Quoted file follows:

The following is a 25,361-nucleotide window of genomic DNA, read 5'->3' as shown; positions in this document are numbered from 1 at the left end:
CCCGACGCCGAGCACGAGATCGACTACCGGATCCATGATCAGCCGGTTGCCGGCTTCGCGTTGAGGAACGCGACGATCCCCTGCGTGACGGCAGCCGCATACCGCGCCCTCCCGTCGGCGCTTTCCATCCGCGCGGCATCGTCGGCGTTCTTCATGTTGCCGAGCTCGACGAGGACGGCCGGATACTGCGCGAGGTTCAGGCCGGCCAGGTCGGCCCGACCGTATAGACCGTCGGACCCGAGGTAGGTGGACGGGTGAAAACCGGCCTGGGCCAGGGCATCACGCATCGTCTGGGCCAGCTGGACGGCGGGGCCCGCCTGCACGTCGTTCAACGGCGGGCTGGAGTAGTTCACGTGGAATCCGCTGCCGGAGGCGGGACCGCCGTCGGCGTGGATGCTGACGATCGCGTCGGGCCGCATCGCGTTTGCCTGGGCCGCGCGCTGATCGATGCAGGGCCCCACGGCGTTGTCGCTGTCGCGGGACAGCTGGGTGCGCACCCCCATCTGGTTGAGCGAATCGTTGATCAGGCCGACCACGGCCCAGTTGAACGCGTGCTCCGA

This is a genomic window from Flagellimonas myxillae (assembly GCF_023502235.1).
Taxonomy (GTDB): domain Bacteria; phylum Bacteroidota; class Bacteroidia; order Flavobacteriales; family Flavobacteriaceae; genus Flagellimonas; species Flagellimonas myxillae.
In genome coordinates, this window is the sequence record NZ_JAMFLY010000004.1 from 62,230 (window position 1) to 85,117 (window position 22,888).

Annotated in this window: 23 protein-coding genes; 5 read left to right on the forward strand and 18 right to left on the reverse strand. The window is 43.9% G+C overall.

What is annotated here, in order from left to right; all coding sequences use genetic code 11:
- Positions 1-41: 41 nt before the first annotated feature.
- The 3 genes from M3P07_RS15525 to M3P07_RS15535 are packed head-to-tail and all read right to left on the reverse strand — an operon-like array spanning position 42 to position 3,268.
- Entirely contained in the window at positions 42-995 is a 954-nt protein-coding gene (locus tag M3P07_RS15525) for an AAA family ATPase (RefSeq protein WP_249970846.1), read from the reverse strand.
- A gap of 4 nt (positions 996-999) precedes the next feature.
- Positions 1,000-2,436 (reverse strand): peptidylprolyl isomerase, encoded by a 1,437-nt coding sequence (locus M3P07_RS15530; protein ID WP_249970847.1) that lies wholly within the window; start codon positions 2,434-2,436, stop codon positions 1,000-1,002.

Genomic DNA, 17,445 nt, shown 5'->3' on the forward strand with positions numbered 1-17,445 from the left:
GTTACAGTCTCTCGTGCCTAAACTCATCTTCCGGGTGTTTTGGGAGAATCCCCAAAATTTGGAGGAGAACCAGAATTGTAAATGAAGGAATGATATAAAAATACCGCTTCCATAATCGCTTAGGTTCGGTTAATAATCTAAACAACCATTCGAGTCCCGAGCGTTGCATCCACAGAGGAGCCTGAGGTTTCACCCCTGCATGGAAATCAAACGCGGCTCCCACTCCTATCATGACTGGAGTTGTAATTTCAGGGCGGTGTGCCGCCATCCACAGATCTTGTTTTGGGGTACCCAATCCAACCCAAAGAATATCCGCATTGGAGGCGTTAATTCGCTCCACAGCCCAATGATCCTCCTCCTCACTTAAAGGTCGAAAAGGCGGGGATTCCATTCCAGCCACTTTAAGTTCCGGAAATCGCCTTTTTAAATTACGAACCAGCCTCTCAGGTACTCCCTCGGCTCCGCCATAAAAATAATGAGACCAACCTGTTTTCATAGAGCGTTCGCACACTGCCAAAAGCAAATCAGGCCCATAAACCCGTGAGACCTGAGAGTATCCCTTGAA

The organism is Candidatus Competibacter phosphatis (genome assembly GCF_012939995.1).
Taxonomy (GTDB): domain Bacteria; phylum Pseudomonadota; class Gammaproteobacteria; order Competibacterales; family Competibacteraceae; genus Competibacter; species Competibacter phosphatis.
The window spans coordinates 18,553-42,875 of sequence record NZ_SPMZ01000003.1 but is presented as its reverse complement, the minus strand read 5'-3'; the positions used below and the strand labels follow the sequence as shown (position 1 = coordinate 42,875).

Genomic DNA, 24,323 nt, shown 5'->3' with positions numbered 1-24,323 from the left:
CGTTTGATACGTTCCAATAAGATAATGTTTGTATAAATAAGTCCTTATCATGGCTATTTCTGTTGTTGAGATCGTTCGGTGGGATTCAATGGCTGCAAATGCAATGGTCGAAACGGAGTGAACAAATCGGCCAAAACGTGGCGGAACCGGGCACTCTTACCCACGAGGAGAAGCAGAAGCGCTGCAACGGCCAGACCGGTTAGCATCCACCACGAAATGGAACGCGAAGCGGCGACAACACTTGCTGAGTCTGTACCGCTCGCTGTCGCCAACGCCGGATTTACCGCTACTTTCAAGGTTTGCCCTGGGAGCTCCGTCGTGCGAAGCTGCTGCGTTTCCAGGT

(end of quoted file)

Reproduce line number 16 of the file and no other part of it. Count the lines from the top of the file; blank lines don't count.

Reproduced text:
Taxonomy (GTDB): domain Bacteria; phylum Pseudomonadota; class Gammaproteobacteria; order Competibacterales; family Competibacteraceae; genus Competibacter; species Competibacter phosphatis.